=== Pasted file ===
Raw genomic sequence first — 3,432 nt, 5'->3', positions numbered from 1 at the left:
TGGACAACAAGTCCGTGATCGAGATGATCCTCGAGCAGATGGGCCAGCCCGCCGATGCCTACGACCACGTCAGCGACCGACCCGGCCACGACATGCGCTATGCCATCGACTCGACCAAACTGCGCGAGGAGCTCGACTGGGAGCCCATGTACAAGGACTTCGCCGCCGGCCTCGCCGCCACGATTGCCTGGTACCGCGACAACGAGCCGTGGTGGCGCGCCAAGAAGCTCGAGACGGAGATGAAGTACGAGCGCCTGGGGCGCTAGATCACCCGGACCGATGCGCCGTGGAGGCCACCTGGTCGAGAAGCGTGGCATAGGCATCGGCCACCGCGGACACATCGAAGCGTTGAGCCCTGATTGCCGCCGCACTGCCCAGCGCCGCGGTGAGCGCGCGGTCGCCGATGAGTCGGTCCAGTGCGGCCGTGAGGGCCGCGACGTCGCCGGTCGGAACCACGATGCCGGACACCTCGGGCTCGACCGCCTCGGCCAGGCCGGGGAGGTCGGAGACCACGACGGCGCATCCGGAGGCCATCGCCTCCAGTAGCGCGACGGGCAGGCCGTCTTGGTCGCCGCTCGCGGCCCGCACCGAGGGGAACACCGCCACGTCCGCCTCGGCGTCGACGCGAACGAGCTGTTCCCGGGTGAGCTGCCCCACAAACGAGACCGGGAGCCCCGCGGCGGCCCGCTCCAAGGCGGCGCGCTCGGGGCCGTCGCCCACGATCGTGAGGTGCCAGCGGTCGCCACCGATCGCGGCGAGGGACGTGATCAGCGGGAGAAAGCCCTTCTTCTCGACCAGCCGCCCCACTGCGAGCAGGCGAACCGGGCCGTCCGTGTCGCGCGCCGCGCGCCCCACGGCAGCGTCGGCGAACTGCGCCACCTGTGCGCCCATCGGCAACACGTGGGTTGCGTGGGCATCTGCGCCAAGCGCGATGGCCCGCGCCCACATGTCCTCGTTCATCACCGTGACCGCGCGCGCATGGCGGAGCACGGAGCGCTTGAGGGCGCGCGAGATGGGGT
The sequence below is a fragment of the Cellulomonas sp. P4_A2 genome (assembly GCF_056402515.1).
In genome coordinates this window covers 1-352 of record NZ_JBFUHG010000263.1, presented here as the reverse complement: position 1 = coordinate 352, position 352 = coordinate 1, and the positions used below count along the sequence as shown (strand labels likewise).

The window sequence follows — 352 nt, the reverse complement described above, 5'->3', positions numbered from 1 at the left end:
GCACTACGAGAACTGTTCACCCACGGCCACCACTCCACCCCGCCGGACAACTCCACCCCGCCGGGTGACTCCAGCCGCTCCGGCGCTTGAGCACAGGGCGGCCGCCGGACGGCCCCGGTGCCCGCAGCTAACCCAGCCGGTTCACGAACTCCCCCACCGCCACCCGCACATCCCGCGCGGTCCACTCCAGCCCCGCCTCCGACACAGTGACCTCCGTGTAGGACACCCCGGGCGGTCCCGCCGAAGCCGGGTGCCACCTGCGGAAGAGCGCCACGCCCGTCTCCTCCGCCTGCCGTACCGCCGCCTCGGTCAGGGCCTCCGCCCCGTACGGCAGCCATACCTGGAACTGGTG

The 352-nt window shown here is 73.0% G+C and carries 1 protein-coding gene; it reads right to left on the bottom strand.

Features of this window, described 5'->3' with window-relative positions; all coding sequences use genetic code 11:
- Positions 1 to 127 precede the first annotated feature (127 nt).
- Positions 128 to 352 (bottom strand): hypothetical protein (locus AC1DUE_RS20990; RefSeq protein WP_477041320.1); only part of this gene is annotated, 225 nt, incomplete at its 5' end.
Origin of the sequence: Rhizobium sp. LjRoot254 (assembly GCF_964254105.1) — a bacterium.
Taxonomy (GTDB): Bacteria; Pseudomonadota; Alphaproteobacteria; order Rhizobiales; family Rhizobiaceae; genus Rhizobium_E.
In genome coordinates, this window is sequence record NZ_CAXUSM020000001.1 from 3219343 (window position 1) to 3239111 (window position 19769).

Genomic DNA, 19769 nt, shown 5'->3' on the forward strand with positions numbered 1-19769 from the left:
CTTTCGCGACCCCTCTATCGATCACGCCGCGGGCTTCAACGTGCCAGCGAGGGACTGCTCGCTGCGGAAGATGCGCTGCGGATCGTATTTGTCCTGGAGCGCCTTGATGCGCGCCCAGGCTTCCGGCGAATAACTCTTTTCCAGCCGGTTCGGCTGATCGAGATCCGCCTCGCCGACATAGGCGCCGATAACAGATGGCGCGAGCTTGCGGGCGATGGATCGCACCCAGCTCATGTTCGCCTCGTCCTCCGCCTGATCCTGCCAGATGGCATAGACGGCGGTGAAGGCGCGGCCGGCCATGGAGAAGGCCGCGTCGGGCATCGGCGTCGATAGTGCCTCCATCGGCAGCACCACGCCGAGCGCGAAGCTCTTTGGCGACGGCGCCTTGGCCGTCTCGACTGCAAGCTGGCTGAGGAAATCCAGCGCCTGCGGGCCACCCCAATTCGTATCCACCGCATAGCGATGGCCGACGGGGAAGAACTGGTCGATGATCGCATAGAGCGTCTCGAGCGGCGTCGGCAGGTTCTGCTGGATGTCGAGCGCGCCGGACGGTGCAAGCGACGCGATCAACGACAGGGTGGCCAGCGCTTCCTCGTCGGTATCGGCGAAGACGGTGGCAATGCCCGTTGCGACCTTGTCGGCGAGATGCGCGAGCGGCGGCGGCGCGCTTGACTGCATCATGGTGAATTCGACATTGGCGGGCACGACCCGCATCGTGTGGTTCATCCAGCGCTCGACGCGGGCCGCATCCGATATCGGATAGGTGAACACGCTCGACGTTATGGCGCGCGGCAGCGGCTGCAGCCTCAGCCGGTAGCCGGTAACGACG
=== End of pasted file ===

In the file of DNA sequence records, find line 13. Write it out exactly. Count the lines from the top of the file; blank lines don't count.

In genome coordinates, this window is sequence record NZ_CAXUSM020000001.1 from 3219343 (window position 1) to 3239111 (window position 19769).